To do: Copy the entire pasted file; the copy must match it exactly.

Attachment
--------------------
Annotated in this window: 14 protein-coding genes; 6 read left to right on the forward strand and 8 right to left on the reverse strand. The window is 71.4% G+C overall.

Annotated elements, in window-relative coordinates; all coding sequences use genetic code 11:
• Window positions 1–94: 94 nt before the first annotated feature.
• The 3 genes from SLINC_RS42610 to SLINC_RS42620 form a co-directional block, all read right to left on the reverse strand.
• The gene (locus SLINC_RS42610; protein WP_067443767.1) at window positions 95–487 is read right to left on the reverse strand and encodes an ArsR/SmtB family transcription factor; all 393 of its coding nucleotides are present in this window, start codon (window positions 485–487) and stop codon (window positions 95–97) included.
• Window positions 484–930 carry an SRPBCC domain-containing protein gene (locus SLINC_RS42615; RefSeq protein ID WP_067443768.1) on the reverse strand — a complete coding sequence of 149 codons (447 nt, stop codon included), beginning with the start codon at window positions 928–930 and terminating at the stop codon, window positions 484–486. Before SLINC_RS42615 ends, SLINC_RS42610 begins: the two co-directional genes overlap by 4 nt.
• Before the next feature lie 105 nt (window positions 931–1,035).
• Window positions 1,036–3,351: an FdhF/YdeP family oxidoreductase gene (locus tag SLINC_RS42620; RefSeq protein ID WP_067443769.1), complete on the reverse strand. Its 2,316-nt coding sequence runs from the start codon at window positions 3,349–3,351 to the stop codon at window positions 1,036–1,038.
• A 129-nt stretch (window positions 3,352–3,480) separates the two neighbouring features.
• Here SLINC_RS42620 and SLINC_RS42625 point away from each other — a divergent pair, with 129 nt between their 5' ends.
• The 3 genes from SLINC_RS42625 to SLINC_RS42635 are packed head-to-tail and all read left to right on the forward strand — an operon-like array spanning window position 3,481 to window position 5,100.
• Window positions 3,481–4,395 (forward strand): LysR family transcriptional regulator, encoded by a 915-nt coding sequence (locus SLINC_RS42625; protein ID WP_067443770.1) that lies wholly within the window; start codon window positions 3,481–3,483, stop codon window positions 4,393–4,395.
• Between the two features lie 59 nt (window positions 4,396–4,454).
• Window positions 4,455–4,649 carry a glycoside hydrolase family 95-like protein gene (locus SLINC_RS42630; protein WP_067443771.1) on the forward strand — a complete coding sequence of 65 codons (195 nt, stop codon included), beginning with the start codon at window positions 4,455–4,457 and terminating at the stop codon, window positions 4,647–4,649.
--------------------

Annotated in this window: 14 protein-coding genes; 6 read left to right on the forward strand and 8 right to left on the reverse strand. The window is 71.4% G+C overall.

Annotated elements, in window-relative coordinates; all coding sequences use genetic code 11:
• Window positions 1–94: 94 nt before the first annotated feature.
• The 3 genes from SLINC_RS42610 to SLINC_RS42620 form a co-directional block, all read right to left on the reverse strand.
• The gene (locus SLINC_RS42610; protein WP_067443767.1) at window positions 95–487 is read right to left on the reverse strand and encodes an ArsR/SmtB family transcription factor; all 393 of its coding nucleotides are present in this window, start codon (window positions 485–487) and stop codon (window positions 95–97) included.
• Window positions 484–930 carry an SRPBCC domain-containing protein gene (locus SLINC_RS42615; RefSeq protein ID WP_067443768.1) on the reverse strand — a complete coding sequence of 149 codons (447 nt, stop codon included), beginning with the start codon at window positions 928–930 and terminating at the stop codon, window positions 484–486. Before SLINC_RS42615 ends, SLINC_RS42610 begins: the two co-directional genes overlap by 4 nt.
• Before the next feature lie 105 nt (window positions 931–1,035).
• Window positions 1,036–3,351: an FdhF/YdeP family oxidoreductase gene (locus tag SLINC_RS42620; RefSeq protein ID WP_067443769.1), complete on the reverse strand. Its 2,316-nt coding sequence runs from the start codon at window positions 3,349–3,351 to the stop codon at window positions 1,036–1,038.
• A 129-nt stretch (window positions 3,352–3,480) separates the two neighbouring features.
• Here SLINC_RS42620 and SLINC_RS42625 point away from each other — a divergent pair, with 129 nt between their 5' ends.
• The 3 genes from SLINC_RS42625 to SLINC_RS42635 are packed head-to-tail and all read left to right on the forward strand — an operon-like array spanning window position 3,481 to window position 5,100.
• Window positions 3,481–4,395 (forward strand): LysR family transcriptional regulator, encoded by a 915-nt coding sequence (locus SLINC_RS42625; protein ID WP_067443770.1) that lies wholly within the window; start codon window positions 3,481–3,483, stop codon window positions 4,393–4,395.
• Between the two features lie 59 nt (window positions 4,396–4,454).
• Window positions 4,455–4,649 carry a glycoside hydrolase family 95-like protein gene (locus SLINC_RS42630; protein WP_067443771.1) on the forward strand — a complete coding sequence of 65 codons (195 nt, stop codon included), beginning with the start codon at window positions 4,455–4,457 and terminating at the stop codon, window positions 4,647–4,649.